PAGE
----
28. Steven Diamond
    September 16, 2010 at 12:54 pm #

    At the beginning of this country the right to vote was reserved for people who had earned that right to vote. They had to be 21 years of age, educated, property owners, naturalized citizen, take an oath of allegiance to the United States of America, renounce any other citizenship, and had to be free.
    A slave was not considered a citizen (only ¾ of a person) therefore could not vote.
    1. Not educated
    2. Could not own property (They were property)
    A woman could not vote.
    1. Not educated
    2. Even if over the age of 21 (not considered wise enough)
    3. Could not own property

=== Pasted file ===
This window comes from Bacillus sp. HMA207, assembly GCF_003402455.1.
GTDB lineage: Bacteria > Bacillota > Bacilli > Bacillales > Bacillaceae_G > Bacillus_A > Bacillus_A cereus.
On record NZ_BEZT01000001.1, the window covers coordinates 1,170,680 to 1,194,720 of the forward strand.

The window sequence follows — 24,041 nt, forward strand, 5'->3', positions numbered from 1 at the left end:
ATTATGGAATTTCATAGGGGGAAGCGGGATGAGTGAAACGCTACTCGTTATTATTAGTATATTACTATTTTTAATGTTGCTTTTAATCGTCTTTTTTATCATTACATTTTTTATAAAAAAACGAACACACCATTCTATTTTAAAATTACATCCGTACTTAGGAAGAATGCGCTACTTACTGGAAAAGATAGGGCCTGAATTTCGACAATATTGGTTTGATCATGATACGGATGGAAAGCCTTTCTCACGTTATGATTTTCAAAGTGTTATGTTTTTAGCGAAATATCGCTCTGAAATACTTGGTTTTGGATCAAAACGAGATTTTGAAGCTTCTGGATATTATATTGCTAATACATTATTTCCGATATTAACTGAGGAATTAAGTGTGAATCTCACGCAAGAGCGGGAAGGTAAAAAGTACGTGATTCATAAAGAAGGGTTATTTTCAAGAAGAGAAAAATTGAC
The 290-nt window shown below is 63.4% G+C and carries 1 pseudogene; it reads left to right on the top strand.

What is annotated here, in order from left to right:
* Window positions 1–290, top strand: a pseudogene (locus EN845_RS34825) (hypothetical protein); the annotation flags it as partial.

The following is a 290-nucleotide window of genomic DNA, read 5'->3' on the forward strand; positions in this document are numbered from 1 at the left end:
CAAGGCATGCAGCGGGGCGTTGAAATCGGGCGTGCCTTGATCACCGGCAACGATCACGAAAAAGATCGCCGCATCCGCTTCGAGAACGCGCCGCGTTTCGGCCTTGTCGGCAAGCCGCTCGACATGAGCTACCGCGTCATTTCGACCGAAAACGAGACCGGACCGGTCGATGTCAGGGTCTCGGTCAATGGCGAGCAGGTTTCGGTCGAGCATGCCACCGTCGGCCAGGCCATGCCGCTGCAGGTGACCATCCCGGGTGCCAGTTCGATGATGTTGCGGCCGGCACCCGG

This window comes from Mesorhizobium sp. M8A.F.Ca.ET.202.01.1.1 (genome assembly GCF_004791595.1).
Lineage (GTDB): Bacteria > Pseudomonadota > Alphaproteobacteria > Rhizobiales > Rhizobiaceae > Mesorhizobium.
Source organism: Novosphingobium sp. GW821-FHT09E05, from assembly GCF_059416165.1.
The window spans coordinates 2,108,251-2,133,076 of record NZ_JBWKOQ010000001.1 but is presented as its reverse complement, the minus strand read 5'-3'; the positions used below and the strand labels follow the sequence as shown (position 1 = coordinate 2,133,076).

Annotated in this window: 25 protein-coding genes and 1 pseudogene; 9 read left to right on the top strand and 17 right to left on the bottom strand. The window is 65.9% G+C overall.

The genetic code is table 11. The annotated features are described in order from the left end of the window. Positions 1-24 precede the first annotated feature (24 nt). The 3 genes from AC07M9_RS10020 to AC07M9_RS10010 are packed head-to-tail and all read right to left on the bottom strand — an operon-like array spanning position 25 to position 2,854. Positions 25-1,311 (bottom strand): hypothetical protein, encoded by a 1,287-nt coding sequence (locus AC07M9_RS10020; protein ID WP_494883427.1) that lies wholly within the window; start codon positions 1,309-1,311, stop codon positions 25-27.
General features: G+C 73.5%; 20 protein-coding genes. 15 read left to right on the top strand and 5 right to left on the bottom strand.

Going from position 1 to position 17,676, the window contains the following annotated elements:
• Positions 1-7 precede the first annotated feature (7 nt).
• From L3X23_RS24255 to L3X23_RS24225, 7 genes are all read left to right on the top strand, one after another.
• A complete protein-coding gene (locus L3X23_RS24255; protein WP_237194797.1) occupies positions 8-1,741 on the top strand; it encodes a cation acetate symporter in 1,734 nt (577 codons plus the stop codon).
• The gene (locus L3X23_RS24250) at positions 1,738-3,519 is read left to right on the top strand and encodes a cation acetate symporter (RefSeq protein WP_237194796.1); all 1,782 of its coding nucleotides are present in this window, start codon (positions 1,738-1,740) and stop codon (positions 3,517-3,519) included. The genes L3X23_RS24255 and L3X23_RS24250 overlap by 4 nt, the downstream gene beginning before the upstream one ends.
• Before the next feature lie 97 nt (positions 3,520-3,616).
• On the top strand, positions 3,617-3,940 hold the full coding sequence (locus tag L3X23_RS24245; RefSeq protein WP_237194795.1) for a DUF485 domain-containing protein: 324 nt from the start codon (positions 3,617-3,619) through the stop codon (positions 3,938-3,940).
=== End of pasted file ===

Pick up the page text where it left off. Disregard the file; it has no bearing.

4. Could not hold public offices.
    We have removed these barriers which I believe have improved our country. I believe that we should still be born citizens, but be required to pass the same test the every immigrant passes to become a citizen, in order to qualify to vote. I believe that the voting age should revert back to 21. This is the age our society believes an adult has sufficient understanding to control his actions with alcohol and tobacco, but an 18 year old has suffice understanding to vote? That does not make any sense. I think what you are pointing to is the power of the vote Connor, not citizenship.